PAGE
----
December 23, 2012

Steps to Take to Increase Bonus and Pay

We have another New Year looming, and along with the end of another year, and our resolutions to do better, come annual compensation changes: usually a bonus, accompanied soon after with an annual review and a pay raise.

While these events should be cause for celebration and happiness with their increased fortunes, there are always some employees who view their bonus and/or pay increase with disappointment: they feel that they should have gotten more. And whether they should have or not, sadly, more than a few employees let their disappointment ruin their relationship with their boss–and their future with their firm.

If you find yourself unhappy with your bonus or your raise, I encourage you to take the following steps, to turn things around rather than make them worse. First, take a deep breath and honestly consider whether you’re truly unhappy with your compensation level, or if the source of your dissatisfaction isn’t some other aspect of your job.

In my experience, happy employees almost never ask for more money: they like their jobs, which shows in their performance, for which they are rewarded. So, if you’re unhappy about your comp, chances are there’s something else you’re really upset about, and simply getting paid more won’t make that problem go away. If this is the case, you need to identify the source of your unhappiness, and take that up with your boss. Leave money off the table until that problem is solved, and nine times out of 10, your money issues will be too.

Second, determine whether you really deserve a raise or if you simply want one. In some cases, an employee will be happy with their job, but their personal circumstances have changed–a new baby, a bigger house, caring for elderly parents–which in turn, causes them to want/need more money. There’s nothing wrong with this: it’s how life works sometimes. The mistake that some employees make is believing that their new needs are somehow their boss’ problem. They aren’t; they are yours. And consequently, you need to solve them.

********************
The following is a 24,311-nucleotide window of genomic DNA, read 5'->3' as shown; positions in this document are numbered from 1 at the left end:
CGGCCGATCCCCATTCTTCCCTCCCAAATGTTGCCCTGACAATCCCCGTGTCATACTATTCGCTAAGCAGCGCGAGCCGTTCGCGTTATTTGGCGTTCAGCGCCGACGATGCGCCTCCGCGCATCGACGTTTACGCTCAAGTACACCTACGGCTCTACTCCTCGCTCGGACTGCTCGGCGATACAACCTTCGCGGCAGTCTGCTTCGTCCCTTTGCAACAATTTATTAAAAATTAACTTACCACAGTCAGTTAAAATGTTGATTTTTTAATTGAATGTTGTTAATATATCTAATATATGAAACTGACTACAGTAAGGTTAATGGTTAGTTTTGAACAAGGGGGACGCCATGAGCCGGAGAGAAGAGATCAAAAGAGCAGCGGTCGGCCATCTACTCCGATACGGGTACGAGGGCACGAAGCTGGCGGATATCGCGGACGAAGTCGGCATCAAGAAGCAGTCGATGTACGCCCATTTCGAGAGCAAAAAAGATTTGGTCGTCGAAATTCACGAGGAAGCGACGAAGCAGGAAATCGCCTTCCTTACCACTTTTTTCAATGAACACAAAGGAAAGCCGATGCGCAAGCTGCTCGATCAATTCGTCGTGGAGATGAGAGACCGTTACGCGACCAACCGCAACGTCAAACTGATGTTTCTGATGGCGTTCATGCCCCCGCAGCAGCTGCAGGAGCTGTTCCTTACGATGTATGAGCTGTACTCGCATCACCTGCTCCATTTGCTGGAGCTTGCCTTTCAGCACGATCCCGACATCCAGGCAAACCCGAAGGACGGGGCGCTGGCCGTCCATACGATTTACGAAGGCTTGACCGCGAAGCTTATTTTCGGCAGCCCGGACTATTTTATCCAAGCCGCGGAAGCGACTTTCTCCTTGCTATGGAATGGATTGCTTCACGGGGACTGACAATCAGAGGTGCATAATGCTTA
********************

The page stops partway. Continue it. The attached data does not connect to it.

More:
Copping a bad attitude, letting your performance suffer, and grousing about how you’re worth more isn’t going to help: it’s only going to alienate your boss and your co-workers. Instead, adjust your attitude by focusing on whether you really are underpaid or are actually receiving fair, competitive comp. Chances are it’s the latter, so rather than deluding yourself into feeling you deserve more for the same job, start thinking about what you can do to make yourself more valuable to your firm.

To start with, change your pattern. Start doing an even better job than you have been: come in earlier, do more, help your co-workers with their jobs, take more initiative, extra projects, etc. In short, do whatever you can to demonstrate you deserve more money. More often than not, just a simple increase in productivity will get the attention of your boss and other employees, resulting in higher comp.

If working harder doesn’t solve your new financial needs, the next step is to talk with your boss about what you can do to help your firm more. I’ve never seen an owner/advisor yet who didn’t respond to an employee who asked: “How can I help you more, so that I can earn more?” Think about it as you would a client relationship. Advisors who simply raise their fees to make more money usually lose clients. But if they increase their services, clients are usually happy to pay more. If you take this “increased service” approach with your boss, you’ll almost always get what you want.

Finally, a note to all employees: no matter how much your bonus and/or raise is, or whether you think it’s generous or not enough, don’t forget to thank your boss. People like their good intentions to be recognized, and whether you realize it or not, bosses are people, too.

Did you ever have a spouse or significant other who always complained about the gifts they received? Did that make you more or less likely to give them gifts in the future? Whether you like what you got or not, your boss make the effort to give it to you: and rarely gets anything in return. When you thank them, and tell them how much you appreciate it, you’re reinforcing their behavior, and increasing their incentive to give more to their employees in the future.

Good luck getting more next year, and enjoy the holidays! 

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